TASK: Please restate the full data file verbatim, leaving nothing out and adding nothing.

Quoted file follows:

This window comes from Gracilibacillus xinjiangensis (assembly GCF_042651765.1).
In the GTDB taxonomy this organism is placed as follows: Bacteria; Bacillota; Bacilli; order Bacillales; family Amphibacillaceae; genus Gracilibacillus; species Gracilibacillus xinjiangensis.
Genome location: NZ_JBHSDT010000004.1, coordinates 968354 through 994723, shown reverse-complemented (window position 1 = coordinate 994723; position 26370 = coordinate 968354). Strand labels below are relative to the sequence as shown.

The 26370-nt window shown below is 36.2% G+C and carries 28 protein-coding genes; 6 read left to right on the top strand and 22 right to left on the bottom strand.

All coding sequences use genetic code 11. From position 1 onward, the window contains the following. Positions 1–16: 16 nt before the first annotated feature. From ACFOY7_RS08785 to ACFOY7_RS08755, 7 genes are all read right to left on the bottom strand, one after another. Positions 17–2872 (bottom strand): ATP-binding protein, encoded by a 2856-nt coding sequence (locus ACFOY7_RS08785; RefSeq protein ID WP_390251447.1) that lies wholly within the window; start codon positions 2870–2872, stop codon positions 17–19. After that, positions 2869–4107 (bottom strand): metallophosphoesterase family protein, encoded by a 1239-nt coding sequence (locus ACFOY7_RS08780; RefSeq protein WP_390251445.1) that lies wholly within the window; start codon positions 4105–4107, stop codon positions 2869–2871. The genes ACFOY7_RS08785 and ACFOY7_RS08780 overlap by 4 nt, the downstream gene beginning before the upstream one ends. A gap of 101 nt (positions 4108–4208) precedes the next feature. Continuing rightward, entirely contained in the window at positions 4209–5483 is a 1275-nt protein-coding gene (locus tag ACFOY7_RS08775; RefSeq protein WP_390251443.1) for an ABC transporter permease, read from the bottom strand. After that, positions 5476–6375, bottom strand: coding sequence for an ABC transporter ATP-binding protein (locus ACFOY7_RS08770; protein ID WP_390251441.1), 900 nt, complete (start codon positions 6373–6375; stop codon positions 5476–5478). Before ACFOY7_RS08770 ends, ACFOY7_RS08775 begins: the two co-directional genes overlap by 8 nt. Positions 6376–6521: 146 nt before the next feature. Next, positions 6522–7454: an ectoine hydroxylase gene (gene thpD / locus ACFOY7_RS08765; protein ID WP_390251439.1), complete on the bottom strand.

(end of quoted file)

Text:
This window comes from Gracilibacillus xinjiangensis (assembly GCF_042651765.1).
In the GTDB taxonomy this organism is placed as follows: Bacteria; Bacillota; Bacilli; order Bacillales; family Amphibacillaceae; genus Gracilibacillus; species Gracilibacillus xinjiangensis.
Genome location: NZ_JBHSDT010000004.1, coordinates 968354 through 994723, shown reverse-complemented (window position 1 = coordinate 994723; position 26370 = coordinate 968354). Strand labels below are relative to the sequence as shown.

The 26370-nt window shown below is 36.2% G+C and carries 28 protein-coding genes; 6 read left to right on the top strand and 22 right to left on the bottom strand.

All coding sequences use genetic code 11. From position 1 onward, the window contains the following. Positions 1–16: 16 nt before the first annotated feature. From ACFOY7_RS08785 to ACFOY7_RS08755, 7 genes are all read right to left on the bottom strand, one after another. Positions 17–2872 (bottom strand): ATP-binding protein, encoded by a 2856-nt coding sequence (locus ACFOY7_RS08785; RefSeq protein ID WP_390251447.1) that lies wholly within the window; start codon positions 2870–2872, stop codon positions 17–19. After that, positions 2869–4107 (bottom strand): metallophosphoesterase family protein, encoded by a 1239-nt coding sequence (locus ACFOY7_RS08780; RefSeq protein WP_390251445.1) that lies wholly within the window; start codon positions 4105–4107, stop codon positions 2869–2871. The genes ACFOY7_RS08785 and ACFOY7_RS08780 overlap by 4 nt, the downstream gene beginning before the upstream one ends. A gap of 101 nt (positions 4108–4208) precedes the next feature. Continuing rightward, entirely contained in the window at positions 4209–5483 is a 1275-nt protein-coding gene (locus tag ACFOY7_RS08775; RefSeq protein WP_390251443.1) for an ABC transporter permease, read from the bottom strand. After that, positions 5476–6375, bottom strand: coding sequence for an ABC transporter ATP-binding protein (locus ACFOY7_RS08770; protein ID WP_390251441.1), 900 nt, complete (start codon positions 6373–6375; stop codon positions 5476–5478). Before ACFOY7_RS08770 ends, ACFOY7_RS08775 begins: the two co-directional genes overlap by 8 nt. Positions 6376–6521: 146 nt before the next feature. Next, positions 6522–7454: an ectoine hydroxylase gene (gene thpD / locus ACFOY7_RS08765; protein ID WP_390251439.1), complete on the bottom strand.